The next step in the pursuit of justice led by the Democrats and by any Republicans who want to recapture their party must be to reverse the wealth gap, because whoever owns the sources and substance of wealth in society controls its politics.  Poverty, both relative in America and absolute in much of the rest of the world, have been growing exponentially because the wealthy have created a financial system that poses barriers to equal opportunities in access to capital. 

  The underlying paradigm that justifies such barriers is rooted in the Keynesian dogma that capital must come from past savings and that the resources of the world are limited, regardless of human ingenuity in using and developing them wisely.  In his General Theory, Baron John Maynard Keynes postulated that maldistribution of ownership is a given and that concentrated ownership is actually needed to finance the growth of the capitalist system.  This led, in turn, as a political sop, to John Kenneth Galbraith’s guaranteed annual income approach, which is simply redistribution and not restructuring of the underlying system to meet the demands of participative and distributive justice.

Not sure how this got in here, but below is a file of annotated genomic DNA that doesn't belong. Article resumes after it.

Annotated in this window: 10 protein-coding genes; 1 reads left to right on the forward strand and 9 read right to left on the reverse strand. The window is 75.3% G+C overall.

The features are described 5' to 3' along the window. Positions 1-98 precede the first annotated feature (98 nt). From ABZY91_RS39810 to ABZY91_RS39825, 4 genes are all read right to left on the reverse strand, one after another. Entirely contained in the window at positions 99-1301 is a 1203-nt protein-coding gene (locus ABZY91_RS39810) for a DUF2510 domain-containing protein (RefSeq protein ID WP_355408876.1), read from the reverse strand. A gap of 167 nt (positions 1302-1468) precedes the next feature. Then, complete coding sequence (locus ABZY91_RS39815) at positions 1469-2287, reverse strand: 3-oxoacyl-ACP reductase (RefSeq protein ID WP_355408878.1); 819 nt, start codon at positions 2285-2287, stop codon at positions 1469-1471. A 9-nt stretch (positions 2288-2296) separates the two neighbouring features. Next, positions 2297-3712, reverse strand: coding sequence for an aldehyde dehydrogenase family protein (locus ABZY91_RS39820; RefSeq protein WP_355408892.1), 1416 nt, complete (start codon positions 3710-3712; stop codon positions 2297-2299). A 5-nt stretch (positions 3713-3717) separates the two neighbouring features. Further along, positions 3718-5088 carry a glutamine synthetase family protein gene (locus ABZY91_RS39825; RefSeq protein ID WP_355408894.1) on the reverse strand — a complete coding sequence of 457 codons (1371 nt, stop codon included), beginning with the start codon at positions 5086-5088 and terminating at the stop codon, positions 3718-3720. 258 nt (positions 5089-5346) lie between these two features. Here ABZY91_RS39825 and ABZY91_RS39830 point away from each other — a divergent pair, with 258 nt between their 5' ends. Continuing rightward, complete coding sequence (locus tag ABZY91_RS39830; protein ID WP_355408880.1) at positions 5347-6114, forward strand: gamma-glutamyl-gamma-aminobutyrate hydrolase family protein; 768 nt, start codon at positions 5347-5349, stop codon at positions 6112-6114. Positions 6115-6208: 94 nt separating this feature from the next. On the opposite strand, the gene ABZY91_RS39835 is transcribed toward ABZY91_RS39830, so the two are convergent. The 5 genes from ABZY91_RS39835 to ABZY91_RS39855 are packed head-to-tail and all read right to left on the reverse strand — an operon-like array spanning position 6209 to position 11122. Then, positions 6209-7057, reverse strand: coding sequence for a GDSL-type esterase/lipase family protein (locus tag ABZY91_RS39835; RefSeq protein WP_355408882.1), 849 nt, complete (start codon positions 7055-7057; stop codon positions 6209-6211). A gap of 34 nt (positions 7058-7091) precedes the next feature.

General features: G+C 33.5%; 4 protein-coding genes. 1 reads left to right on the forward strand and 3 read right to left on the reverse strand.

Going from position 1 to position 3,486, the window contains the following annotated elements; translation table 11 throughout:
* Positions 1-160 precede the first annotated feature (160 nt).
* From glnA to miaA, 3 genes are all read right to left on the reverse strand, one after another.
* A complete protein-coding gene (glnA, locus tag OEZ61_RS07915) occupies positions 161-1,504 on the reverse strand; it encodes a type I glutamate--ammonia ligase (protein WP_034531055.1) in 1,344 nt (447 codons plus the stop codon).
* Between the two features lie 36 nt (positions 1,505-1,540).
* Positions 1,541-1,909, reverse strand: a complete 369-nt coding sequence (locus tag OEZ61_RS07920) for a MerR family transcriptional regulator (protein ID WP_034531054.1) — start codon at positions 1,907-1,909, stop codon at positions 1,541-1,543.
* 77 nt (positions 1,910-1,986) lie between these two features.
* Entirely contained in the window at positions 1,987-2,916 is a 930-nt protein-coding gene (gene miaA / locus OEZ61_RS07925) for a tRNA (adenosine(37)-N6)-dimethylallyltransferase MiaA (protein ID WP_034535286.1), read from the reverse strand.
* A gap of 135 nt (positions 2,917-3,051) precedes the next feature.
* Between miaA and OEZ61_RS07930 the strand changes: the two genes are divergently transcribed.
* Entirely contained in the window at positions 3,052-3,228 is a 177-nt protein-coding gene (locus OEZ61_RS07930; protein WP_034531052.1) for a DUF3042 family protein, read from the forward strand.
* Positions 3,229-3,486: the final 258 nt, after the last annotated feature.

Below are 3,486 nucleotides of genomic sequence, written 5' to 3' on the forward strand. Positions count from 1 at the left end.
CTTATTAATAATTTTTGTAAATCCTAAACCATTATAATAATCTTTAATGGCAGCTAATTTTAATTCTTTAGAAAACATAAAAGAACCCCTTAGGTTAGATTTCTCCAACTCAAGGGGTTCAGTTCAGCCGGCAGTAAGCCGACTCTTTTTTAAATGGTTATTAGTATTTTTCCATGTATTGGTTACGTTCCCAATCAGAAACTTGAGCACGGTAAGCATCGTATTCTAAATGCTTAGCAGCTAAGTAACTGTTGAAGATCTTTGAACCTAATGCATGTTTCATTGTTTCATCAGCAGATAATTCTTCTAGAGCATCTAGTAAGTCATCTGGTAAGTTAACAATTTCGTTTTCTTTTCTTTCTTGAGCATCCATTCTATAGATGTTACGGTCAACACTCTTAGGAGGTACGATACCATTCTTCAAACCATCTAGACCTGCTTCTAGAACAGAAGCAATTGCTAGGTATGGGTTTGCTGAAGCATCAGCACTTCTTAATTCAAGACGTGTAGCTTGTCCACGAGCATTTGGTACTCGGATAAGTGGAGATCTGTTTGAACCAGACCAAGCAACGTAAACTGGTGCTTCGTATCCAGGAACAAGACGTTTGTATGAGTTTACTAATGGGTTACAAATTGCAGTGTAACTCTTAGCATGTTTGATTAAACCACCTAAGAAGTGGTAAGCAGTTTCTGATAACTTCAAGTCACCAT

The second step would be for President Obama to understand that to promote economic justice he must first put limits on the creation of money, so that it is available solely to expand investment in real wealth.  This would mean that money should never be created as a commodity to be sold at interest, but should serve as a means of exchange for real goods and to intermediate between the providers of capital and the entrepreneurs who use it to produce real goods, in accordance with the Real Goods doctrine.  Unfortunately, leveraging money creation by selling it at interest creates money without any real assets behind it.  Such artificial wealth is inherently worthless.  This vicious cycle also deprives the real economy of needed investment funds for growth. 

  The third step is to broaden access to real wealth by facilitating universal access to capital ownership in the form of shares of stock in productive enterprises.  This can be accomplished in many ways, such as ESOPs (employee stock ownership plans) and Community Investment Corporations (whereby all residents of a community have personal shares of ownership in land, infrastructure, and the resulting productive firms).